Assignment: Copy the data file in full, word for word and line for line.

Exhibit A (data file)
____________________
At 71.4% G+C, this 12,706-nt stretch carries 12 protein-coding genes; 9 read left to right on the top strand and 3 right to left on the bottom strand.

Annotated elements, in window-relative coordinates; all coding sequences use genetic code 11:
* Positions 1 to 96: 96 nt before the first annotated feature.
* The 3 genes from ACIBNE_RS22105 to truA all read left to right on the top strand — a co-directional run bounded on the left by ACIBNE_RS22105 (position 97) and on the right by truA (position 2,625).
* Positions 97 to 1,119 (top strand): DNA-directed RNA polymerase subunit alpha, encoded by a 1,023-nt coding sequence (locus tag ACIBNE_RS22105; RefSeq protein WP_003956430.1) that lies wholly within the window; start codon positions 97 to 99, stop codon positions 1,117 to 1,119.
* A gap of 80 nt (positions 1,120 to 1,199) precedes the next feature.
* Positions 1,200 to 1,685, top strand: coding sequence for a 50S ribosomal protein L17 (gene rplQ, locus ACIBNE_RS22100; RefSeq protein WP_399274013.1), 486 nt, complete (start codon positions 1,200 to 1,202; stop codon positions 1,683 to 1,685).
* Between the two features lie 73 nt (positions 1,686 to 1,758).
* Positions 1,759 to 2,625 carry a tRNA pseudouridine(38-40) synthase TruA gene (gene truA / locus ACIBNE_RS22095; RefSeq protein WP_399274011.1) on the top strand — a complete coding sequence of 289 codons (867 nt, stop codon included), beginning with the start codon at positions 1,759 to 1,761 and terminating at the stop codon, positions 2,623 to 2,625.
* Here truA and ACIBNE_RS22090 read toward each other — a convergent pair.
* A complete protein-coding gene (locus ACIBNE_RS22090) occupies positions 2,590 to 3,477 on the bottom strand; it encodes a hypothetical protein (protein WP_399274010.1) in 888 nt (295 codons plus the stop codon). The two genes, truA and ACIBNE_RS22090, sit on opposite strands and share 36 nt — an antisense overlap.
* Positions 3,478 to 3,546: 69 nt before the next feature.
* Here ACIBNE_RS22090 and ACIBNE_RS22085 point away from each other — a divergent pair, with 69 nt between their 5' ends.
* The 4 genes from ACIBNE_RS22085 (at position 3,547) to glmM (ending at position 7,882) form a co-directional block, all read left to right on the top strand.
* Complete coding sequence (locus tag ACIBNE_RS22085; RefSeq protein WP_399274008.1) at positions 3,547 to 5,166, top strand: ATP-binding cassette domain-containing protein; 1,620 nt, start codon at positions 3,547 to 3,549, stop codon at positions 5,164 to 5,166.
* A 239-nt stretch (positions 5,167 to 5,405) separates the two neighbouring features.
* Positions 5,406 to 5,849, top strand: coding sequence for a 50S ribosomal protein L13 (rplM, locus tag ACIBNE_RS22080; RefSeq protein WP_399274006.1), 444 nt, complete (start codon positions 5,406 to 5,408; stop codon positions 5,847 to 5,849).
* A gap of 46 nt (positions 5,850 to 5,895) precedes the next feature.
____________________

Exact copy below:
At 71.4% G+C, this 12,706-nt stretch carries 12 protein-coding genes; 9 read left to right on the top strand and 3 right to left on the bottom strand.

Annotated elements, in window-relative coordinates; all coding sequences use genetic code 11:
* Positions 1 to 96: 96 nt before the first annotated feature.
* The 3 genes from ACIBNE_RS22105 to truA all read left to right on the top strand — a co-directional run bounded on the left by ACIBNE_RS22105 (position 97) and on the right by truA (position 2,625).
* Positions 97 to 1,119 (top strand): DNA-directed RNA polymerase subunit alpha, encoded by a 1,023-nt coding sequence (locus tag ACIBNE_RS22105; RefSeq protein WP_003956430.1) that lies wholly within the window; start codon positions 97 to 99, stop codon positions 1,117 to 1,119.
* A gap of 80 nt (positions 1,120 to 1,199) precedes the next feature.
* Positions 1,200 to 1,685, top strand: coding sequence for a 50S ribosomal protein L17 (gene rplQ, locus ACIBNE_RS22100; RefSeq protein WP_399274013.1), 486 nt, complete (start codon positions 1,200 to 1,202; stop codon positions 1,683 to 1,685).
* Between the two features lie 73 nt (positions 1,686 to 1,758).
* Positions 1,759 to 2,625 carry a tRNA pseudouridine(38-40) synthase TruA gene (gene truA / locus ACIBNE_RS22095; RefSeq protein WP_399274011.1) on the top strand — a complete coding sequence of 289 codons (867 nt, stop codon included), beginning with the start codon at positions 1,759 to 1,761 and terminating at the stop codon, positions 2,623 to 2,625.
* Here truA and ACIBNE_RS22090 read toward each other — a convergent pair.
* A complete protein-coding gene (locus ACIBNE_RS22090) occupies positions 2,590 to 3,477 on the bottom strand; it encodes a hypothetical protein (protein WP_399274010.1) in 888 nt (295 codons plus the stop codon). The two genes, truA and ACIBNE_RS22090, sit on opposite strands and share 36 nt — an antisense overlap.
* Positions 3,478 to 3,546: 69 nt before the next feature.
* Here ACIBNE_RS22090 and ACIBNE_RS22085 point away from each other — a divergent pair, with 69 nt between their 5' ends.
* The 4 genes from ACIBNE_RS22085 (at position 3,547) to glmM (ending at position 7,882) form a co-directional block, all read left to right on the top strand.
* Complete coding sequence (locus tag ACIBNE_RS22085; RefSeq protein WP_399274008.1) at positions 3,547 to 5,166, top strand: ATP-binding cassette domain-containing protein; 1,620 nt, start codon at positions 3,547 to 3,549, stop codon at positions 5,164 to 5,166.
* A 239-nt stretch (positions 5,167 to 5,405) separates the two neighbouring features.
* Positions 5,406 to 5,849, top strand: coding sequence for a 50S ribosomal protein L13 (rplM, locus tag ACIBNE_RS22080; RefSeq protein WP_399274006.1), 444 nt, complete (start codon positions 5,406 to 5,408; stop codon positions 5,847 to 5,849).
* A gap of 46 nt (positions 5,850 to 5,895) precedes the next feature.